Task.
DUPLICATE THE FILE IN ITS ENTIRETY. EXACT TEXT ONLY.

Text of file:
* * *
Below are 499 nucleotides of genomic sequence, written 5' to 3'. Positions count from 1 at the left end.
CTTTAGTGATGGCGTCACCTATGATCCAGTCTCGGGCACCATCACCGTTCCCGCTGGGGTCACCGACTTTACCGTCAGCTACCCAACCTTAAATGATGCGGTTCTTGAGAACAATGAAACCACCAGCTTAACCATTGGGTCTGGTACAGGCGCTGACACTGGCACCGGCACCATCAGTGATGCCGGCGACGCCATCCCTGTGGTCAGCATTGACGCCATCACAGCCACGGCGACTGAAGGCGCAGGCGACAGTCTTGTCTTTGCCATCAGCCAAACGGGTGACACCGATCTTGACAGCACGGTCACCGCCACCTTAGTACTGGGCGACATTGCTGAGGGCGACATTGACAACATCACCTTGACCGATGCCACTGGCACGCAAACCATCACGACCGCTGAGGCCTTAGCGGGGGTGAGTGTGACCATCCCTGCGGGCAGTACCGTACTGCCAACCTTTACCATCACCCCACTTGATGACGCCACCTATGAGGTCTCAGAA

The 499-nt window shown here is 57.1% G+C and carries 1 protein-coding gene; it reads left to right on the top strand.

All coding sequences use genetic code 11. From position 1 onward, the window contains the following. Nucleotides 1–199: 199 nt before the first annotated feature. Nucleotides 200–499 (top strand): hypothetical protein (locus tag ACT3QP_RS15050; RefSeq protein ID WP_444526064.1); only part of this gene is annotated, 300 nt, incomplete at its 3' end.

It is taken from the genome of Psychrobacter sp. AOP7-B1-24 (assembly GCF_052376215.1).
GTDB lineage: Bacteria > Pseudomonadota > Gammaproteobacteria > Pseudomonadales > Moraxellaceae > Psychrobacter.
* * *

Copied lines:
Below are 499 nucleotides of genomic sequence, written 5' to 3'. Positions count from 1 at the left end.
CTTTAGTGATGGCGTCACCTATGATCCAGTCTCGGGCACCATCACCGTTCCCGCTGGGGTCACCGACTTTACCGTCAGCTACCCAACCTTAAATGATGCGGTTCTTGAGAACAATGAAACCACCAGCTTAACCATTGGGTCTGGTACAGGCGCTGACACTGGCACCGGCACCATCAGTGATGCCGGCGACGCCATCCCTGTGGTCAGCATTGACGCCATCACAGCCACGGCGACTGAAGGCGCAGGCGACAGTCTTGTCTTTGCCATCAGCCAAACGGGTGACACCGATCTTGACAGCACGGTCACCGCCACCTTAGTACTGGGCGACATTGCTGAGGGCGACATTGACAACATCACCTTGACCGATGCCACTGGCACGCAAACCATCACGACCGCTGAGGCCTTAGCGGGGGTGAGTGTGACCATCCCTGCGGGCAGTACCGTACTGCCAACCTTTACCATCACCCCACTTGATGACGCCACCTATGAGGTCTCAGAA

The 499-nt window shown here is 57.1% G+C and carries 1 protein-coding gene; it reads left to right on the top strand.

All coding sequences use genetic code 11. From position 1 onward, the window contains the following. Nucleotides 1–199: 199 nt before the first annotated feature. Nucleotides 200–499 (top strand): hypothetical protein (locus tag ACT3QP_RS15050; RefSeq protein ID WP_444526064.1); only part of this gene is annotated, 300 nt, incomplete at its 3' end.

It is taken from the genome of Psychrobacter sp. AOP7-B1-24 (assembly GCF_052376215.1).
GTDB lineage: Bacteria > Pseudomonadota > Gammaproteobacteria > Pseudomonadales > Moraxellaceae > Psychrobacter.